Guru Ramanathan. All photos courtesy of Guru Ramanathan

Guru Ramanathan. All photos courtesy of Guru Ramanathan

The Singular Perspective of a Male in

the Era of #MeToo.

By Guru Ramanathan

 

My name is Guru Ramanathan and I am going to be a sophomore Dramatic Writing student at New York University’s Tisch School of the Arts. As an aspiring filmmaker I have always wanted to know about any news coming out of the industry and care about how it is changing on a creative, commercial and social level. Over the past few years Hollywood has seen quite a number of progressive movements, the most recent being #MeToo which has grown out of a series of Hollywood sexual assault scandals (but the movement undoubtedly stretches beyond the confines of the film world). 

Mid-December 2017 I was having a conversation with a male friend about the #MeToo movement. We were both happy to see many women come out to share their stories while seeing several monsters finally be exposed and take the downfall they well deserved (i.e. we thoroughly supported it!). But there was another sentiment we were harboring: what did it now mean to be a man in the era of #MeToo? We both wanted to support women but were also afraid of speaking out in case it would be perceived as insensitive. This movement was about letting women speak up against their silencers and having the rest of the world finally start listening. What would the repercussions be of men now speaking on top of the women again? Would that not go against the point?

I do not know if it is worrying in general that these concerns came through my mind. It was not an inflation of the backlash but rather a genuine need to know how to improve the situation. I was not trying to find an excuse to have a voice but rather find where I fit in all this. I was confused more than anything.

But then came the backlash. In the film industry male celebrities like Michael Haneke and Roman Polanski (the latter has been charged with sexual assault against a minor) called it a “witch hunt.” It seemed as if all males were put on an endangered species list. I cannot dissect every little caress and look (as many people who try to criticize #MeToo do look to these extremes and question the cause). But I found the criticism weak and regressive because it was trying to label this movement as if it were something divisive and vitriolic very early in its development.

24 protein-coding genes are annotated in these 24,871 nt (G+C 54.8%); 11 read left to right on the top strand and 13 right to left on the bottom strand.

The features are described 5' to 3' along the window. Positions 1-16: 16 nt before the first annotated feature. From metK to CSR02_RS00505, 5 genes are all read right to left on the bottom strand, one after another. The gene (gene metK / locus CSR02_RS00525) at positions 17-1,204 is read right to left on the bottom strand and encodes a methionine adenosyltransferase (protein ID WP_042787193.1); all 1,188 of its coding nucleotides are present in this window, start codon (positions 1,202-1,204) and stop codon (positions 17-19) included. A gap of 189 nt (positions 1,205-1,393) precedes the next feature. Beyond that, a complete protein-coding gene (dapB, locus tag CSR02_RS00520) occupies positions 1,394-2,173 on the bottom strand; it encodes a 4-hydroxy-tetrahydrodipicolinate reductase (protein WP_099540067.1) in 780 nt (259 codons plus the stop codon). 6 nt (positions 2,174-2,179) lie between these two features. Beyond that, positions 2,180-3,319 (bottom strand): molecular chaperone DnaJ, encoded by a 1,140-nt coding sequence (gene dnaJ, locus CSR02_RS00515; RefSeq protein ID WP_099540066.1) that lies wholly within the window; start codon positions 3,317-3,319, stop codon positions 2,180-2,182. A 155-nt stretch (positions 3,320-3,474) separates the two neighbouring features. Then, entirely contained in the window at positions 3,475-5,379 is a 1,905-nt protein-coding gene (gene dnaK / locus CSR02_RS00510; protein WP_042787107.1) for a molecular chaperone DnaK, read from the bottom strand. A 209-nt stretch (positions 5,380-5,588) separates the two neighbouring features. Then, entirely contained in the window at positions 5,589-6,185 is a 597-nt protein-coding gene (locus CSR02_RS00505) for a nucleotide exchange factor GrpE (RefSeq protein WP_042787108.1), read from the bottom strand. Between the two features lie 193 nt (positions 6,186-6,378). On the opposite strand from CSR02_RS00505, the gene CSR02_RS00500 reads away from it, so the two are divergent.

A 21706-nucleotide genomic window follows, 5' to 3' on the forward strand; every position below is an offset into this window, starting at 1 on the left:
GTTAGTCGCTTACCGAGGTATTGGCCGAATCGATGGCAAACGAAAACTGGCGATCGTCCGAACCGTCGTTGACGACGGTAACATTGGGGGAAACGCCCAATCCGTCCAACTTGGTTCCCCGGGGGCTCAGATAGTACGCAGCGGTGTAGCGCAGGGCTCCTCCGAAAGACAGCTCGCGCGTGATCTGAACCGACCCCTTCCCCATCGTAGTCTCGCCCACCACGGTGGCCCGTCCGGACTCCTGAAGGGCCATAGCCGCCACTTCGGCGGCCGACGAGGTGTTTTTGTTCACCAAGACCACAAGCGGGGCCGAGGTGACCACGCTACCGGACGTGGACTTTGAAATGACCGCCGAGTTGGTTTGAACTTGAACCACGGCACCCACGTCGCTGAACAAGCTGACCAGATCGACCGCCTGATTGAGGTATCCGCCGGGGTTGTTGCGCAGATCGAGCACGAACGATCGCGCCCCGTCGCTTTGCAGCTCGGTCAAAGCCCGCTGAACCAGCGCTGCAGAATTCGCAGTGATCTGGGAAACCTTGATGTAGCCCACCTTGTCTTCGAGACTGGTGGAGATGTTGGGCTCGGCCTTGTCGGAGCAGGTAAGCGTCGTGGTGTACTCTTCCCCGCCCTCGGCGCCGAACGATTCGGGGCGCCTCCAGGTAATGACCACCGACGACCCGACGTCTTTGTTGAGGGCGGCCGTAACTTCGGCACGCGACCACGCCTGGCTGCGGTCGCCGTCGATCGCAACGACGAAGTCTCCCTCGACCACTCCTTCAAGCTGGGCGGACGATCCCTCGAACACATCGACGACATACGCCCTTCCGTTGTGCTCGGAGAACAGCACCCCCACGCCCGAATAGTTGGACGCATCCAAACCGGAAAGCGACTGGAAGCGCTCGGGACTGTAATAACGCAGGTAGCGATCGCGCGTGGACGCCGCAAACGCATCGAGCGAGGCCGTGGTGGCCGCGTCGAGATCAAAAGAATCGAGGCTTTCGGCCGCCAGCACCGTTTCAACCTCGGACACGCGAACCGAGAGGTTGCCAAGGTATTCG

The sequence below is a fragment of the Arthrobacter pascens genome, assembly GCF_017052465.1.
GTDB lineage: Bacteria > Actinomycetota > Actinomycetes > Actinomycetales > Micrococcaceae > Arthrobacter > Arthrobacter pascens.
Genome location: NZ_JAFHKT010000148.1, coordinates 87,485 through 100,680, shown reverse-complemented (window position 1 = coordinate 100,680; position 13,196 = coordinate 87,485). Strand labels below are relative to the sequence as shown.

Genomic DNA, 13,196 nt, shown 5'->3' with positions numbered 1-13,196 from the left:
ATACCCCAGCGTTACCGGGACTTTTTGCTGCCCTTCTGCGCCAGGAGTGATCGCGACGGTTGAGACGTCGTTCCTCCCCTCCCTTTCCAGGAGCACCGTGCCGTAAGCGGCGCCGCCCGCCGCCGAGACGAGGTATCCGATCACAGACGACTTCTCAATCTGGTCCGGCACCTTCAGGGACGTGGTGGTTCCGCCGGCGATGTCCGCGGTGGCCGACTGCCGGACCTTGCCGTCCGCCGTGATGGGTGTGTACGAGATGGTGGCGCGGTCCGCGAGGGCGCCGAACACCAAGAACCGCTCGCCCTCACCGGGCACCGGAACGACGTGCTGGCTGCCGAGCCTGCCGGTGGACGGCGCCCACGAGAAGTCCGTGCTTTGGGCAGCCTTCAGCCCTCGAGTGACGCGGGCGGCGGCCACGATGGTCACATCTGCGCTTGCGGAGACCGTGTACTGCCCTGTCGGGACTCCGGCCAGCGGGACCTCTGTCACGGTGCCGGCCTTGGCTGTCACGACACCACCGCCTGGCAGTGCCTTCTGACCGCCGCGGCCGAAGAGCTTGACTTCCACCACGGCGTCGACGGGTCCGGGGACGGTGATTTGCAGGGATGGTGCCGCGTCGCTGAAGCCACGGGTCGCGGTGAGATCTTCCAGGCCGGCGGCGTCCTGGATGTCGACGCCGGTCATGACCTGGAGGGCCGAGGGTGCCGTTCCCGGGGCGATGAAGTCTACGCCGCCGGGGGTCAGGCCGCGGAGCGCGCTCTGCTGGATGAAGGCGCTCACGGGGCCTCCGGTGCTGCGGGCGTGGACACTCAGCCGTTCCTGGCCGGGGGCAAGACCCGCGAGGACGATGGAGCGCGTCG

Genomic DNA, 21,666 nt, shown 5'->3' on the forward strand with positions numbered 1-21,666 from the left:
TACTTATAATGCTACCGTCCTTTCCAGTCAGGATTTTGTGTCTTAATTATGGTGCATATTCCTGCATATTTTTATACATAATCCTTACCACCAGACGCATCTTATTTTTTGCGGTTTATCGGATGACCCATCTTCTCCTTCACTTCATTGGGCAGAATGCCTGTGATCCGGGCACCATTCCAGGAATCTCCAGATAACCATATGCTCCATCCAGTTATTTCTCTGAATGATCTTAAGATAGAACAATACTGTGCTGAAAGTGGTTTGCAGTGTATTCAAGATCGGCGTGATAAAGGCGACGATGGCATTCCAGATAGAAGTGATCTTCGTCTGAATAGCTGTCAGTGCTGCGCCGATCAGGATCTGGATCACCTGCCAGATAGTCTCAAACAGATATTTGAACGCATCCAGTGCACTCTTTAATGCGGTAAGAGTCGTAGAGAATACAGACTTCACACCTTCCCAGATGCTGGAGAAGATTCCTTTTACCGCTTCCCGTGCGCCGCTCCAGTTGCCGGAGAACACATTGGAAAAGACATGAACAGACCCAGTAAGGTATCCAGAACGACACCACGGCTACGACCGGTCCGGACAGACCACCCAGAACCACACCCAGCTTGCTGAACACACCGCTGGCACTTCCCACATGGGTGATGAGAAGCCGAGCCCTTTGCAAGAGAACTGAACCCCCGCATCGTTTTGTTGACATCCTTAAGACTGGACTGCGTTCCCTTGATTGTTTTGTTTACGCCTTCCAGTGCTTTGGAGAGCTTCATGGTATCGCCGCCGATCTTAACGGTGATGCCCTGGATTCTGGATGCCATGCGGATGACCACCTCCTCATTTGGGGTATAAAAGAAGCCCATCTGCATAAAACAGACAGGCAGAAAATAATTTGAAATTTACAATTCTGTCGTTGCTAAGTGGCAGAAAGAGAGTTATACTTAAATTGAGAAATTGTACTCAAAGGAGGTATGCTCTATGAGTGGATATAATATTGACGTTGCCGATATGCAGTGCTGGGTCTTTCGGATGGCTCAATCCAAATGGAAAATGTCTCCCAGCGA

This movement builds itself on inclusivity, supporting survivors and one another. #MeToo advocates for a world in which someone does not have to worry about the violation of their safety and privacy in the workplace, let alone anywhere else. Not to mention, while #MeToo has generally been a female driven cause, men also get sexually assaulted and a few (e.g. Terry Crews, Brendan Fraser) have spoken out about their sexual harassment experiences. All men are not the enemy; likewise, the women of #MeToo are not out to get all men.

#MeToo began featuring prominently during awards shows. At that point—January 2018 was the 75th Golden Globes—it had presumably cemented itself in the zeitgeist forever. Oprah Winfrey’s speech at the Golden Globes was one of the many enlightening statements I had heard over the past few months and a definitive “it is time ” moment for me: “And when that new day finally dawns, it will be because of a lot of magnificent women, many of whom are right here in this room tonight, and some pretty phenomenal men, fighting hard to make sure that they become the leaders who take us to the time when nobody ever has to say ‘Me too’ again” (Winfrey 2018). Silence is to being complicit as listening is to being supportive. That was always obvious. But, speaking out is necessary and it is with and for the women, not as a man. As in, I really did not matter.

Of course, it was important for me to be on the right side, but it was about how I used my voice to help the survivors, not patch up my own feelings. This realization made me feel even stronger about the cause in general. I think that any black-and-white concern I had was only pushing me back into the problems of the past and in a way subtly feeding the backlash without knowing it. Men do indeed have a lot to deal with right now: the past mistakes of other monsters and what they can do right now to improve the future.

I have to admit that I do not believe change is happening but rather beginning to happen. The process will be gradual. For decades we were stuck in the calm before the storm, but now the clouds have formed and over the course of the next few years we will be enveloped in a hurricane of change.